Oct 25

Yet another follow-up to the post on networking

Well, I’m still reeling a bit from the incredible response to my discourse on networking. I’m not accustomed to having a large number of visitors to this site, and suddenly my traffic has jumped from piddling to respectable! Thanks to everyone who stopped by, and also to all of you who linked to the posts. Also, Nancy Fulda has blogged about the other side of the issue, i.e. the response of pros/semi-pros in the industry to struggling newbies. It’s a great post and definitely worth reading.

So, delightfully enough, the networking post and the getting over shyness post have generated a nice amount of discussion, with suggestions and additions, both here and on the Codex forum.

From comments on this site–

Mark Evans wrote:

Speaking as a con organizer, a good way to meet folks is to offer to be on the program. Sitting on a panel with established writers is a good starting point for conversations. Don’t try to dominate a program item, listen more than you talk, and don’t insist on free con admission or special consideration. Just see if there are any openings you can be slotted into. Contact the concom in advance if you can. And try to stick to topics you know something about.

Dave Klecha wrote:

Oh, and business cards are also a nice touch. Gives people something easy and handy to take with them that has your name, e-mail, and URL on it. They’re obviously not something to hand out like candy at a parade, but when you’re in that position to leave before they get tired of you, it’s a good way of saying, “Hey, let’s talk more on your terms. Here’s my info.”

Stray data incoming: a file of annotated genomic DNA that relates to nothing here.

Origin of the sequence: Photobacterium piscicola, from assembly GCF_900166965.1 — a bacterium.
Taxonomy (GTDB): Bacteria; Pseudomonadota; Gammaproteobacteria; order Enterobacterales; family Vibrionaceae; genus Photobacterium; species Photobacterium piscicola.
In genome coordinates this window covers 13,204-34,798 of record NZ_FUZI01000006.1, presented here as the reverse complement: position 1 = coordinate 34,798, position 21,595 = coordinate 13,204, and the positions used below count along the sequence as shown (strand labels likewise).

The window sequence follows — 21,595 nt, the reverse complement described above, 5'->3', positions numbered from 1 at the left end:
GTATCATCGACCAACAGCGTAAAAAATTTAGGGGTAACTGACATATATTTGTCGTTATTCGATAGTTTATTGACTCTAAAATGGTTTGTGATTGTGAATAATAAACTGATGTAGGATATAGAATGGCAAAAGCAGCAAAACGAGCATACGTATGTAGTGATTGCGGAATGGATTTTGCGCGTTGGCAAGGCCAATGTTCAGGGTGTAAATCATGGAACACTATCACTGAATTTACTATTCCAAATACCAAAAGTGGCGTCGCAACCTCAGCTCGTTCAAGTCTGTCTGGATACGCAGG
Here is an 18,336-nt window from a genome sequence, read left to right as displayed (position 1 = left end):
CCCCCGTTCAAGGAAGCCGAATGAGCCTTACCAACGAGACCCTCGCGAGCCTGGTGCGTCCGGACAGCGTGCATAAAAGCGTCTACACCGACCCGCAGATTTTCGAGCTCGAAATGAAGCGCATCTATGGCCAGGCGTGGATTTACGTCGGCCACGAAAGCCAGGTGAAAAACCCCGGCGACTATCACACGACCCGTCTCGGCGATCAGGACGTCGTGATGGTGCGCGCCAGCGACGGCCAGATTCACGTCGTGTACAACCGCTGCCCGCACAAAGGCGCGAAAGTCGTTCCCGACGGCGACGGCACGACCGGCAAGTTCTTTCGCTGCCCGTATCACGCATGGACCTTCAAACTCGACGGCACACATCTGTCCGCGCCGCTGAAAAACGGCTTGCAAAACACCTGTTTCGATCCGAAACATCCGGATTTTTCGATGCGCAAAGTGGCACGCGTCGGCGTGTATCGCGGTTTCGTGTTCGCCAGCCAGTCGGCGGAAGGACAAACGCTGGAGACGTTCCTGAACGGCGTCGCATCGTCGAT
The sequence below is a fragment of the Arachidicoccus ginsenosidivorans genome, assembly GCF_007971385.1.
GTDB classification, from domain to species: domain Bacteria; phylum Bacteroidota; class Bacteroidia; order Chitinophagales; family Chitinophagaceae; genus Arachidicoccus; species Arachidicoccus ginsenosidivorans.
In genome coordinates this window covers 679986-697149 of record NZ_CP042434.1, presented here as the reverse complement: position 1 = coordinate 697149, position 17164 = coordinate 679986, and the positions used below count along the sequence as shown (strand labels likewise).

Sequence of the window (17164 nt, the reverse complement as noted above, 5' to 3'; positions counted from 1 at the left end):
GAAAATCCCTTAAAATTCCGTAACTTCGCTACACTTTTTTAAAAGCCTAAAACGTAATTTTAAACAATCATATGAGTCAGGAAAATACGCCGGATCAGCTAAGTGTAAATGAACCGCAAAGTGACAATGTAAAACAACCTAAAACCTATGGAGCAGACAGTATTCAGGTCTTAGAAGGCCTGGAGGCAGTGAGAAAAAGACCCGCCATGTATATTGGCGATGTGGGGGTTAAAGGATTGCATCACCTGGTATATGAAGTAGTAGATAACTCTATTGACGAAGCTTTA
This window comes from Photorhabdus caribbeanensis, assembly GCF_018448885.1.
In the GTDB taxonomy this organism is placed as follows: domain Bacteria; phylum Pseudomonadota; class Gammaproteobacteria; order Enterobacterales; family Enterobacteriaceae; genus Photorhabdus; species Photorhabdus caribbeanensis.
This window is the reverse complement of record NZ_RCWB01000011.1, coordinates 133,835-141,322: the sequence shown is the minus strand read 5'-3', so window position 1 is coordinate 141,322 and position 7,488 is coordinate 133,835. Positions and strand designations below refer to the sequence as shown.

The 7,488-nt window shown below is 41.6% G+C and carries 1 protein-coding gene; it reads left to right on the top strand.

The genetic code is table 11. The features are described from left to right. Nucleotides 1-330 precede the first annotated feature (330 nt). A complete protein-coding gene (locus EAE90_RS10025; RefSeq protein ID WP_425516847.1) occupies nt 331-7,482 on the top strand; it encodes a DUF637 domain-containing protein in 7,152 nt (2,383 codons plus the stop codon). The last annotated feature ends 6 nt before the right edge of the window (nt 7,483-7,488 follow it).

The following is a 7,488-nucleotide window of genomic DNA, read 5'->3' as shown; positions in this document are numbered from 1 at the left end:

Sandra Taylor wrote:

One thing that has really helped me a lot is practicing. I practice my conversational skills every time I come into contact with someone. Several months of chatting in grocery store lines, school hallways, or anywhere else you happen to be, ingrains the “making friends” skills so that when you’re finally faced with that editor or agent or author, you can let the skills take over. This is an extension of #7. No one is unimportant, even away from conventions. I’ve had the most fascinating conversations in unexpected places.

Nayad Monroe wrote:

The easiest thing to do when being friendly at conventions is to be prepared with some not-too-invasive questions to ask people, if you’re ever stuck in a conversational pause. Asking about a person’s favorite author, or what they’re working on now (and *not* as an excuse to talk about your own work, btw), is a nice way to show interest in the people around you. Then the way they respond will show you whether they want to talk for a while, or not, and you can go from there.

Patrick Nielsen Hayden wrote:

SF conventions are full of interesting people, most of whom fall on the “fan” side of the (vastly overrated) “fan/pro” divide.
The one thing I would add is: if you live in an area with an annual local con, consider volunteering to help with some of the scutwork. Large karma points are to be had for being a Local Pro who’s happy to stuff envelopes or help set up the art show. And you’ll meet much more interesting people than you’ll encounter in the SFWA suite.

Kent Brewster wrote:

In line with #7: if you happen to be standing in a small circle talking to a person-of-importance and you see someone outside the circle who’s clearly too shy to approach, be the one who opens up the circle and makes the introduction for the new guy.